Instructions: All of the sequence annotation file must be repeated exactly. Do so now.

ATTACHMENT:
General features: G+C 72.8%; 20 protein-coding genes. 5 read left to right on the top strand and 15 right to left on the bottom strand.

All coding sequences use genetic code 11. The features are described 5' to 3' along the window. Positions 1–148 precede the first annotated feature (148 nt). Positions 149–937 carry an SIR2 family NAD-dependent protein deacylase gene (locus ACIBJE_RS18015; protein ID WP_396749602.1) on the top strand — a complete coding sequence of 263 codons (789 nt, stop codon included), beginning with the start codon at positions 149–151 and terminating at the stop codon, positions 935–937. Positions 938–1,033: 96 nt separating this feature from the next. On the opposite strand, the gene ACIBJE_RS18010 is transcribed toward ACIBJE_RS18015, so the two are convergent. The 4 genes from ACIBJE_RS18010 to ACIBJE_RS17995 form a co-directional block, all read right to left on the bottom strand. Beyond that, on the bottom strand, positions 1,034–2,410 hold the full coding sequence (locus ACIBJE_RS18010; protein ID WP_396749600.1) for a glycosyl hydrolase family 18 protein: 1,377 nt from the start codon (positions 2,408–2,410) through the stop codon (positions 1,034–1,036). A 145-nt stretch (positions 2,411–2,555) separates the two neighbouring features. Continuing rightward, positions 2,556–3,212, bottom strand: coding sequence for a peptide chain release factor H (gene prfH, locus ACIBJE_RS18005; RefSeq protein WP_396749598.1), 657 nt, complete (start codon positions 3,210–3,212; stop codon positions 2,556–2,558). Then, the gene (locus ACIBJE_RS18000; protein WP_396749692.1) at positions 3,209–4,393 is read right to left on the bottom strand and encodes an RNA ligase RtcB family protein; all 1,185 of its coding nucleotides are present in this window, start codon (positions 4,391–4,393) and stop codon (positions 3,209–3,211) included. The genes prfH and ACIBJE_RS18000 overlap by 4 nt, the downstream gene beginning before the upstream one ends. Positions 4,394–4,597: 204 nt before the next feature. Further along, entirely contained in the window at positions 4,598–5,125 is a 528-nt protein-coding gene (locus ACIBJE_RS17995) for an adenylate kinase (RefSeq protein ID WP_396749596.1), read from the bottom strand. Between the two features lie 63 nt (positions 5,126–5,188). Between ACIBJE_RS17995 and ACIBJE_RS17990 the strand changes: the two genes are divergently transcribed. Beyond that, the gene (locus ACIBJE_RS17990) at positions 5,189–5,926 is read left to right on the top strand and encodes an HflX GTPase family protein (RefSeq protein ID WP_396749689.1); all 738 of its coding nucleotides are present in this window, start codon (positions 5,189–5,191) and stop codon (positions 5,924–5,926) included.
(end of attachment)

General features: G+C 72.8%; 20 protein-coding genes. 5 read left to right on the top strand and 15 right to left on the bottom strand.

All coding sequences use genetic code 11. The features are described 5' to 3' along the window. Positions 1–148 precede the first annotated feature (148 nt). Positions 149–937 carry an SIR2 family NAD-dependent protein deacylase gene (locus ACIBJE_RS18015; protein ID WP_396749602.1) on the top strand — a complete coding sequence of 263 codons (789 nt, stop codon included), beginning with the start codon at positions 149–151 and terminating at the stop codon, positions 935–937. Positions 938–1,033: 96 nt separating this feature from the next. On the opposite strand, the gene ACIBJE_RS18010 is transcribed toward ACIBJE_RS18015, so the two are convergent. The 4 genes from ACIBJE_RS18010 to ACIBJE_RS17995 form a co-directional block, all read right to left on the bottom strand. Beyond that, on the bottom strand, positions 1,034–2,410 hold the full coding sequence (locus ACIBJE_RS18010; protein ID WP_396749600.1) for a glycosyl hydrolase family 18 protein: 1,377 nt from the start codon (positions 2,408–2,410) through the stop codon (positions 1,034–1,036). A 145-nt stretch (positions 2,411–2,555) separates the two neighbouring features. Continuing rightward, positions 2,556–3,212, bottom strand: coding sequence for a peptide chain release factor H (gene prfH, locus ACIBJE_RS18005; RefSeq protein WP_396749598.1), 657 nt, complete (start codon positions 3,210–3,212; stop codon positions 2,556–2,558). Then, the gene (locus ACIBJE_RS18000; protein WP_396749692.1) at positions 3,209–4,393 is read right to left on the bottom strand and encodes an RNA ligase RtcB family protein; all 1,185 of its coding nucleotides are present in this window, start codon (positions 4,391–4,393) and stop codon (positions 3,209–3,211) included. The genes prfH and ACIBJE_RS18000 overlap by 4 nt, the downstream gene beginning before the upstream one ends. Positions 4,394–4,597: 204 nt before the next feature. Further along, entirely contained in the window at positions 4,598–5,125 is a 528-nt protein-coding gene (locus ACIBJE_RS17995) for an adenylate kinase (RefSeq protein ID WP_396749596.1), read from the bottom strand. Between the two features lie 63 nt (positions 5,126–5,188). Between ACIBJE_RS17995 and ACIBJE_RS17990 the strand changes: the two genes are divergently transcribed. Beyond that, the gene (locus ACIBJE_RS17990) at positions 5,189–5,926 is read left to right on the top strand and encodes an HflX GTPase family protein (RefSeq protein ID WP_396749689.1); all 738 of its coding nucleotides are present in this window, start codon (positions 5,189–5,191) and stop codon (positions 5,924–5,926) included.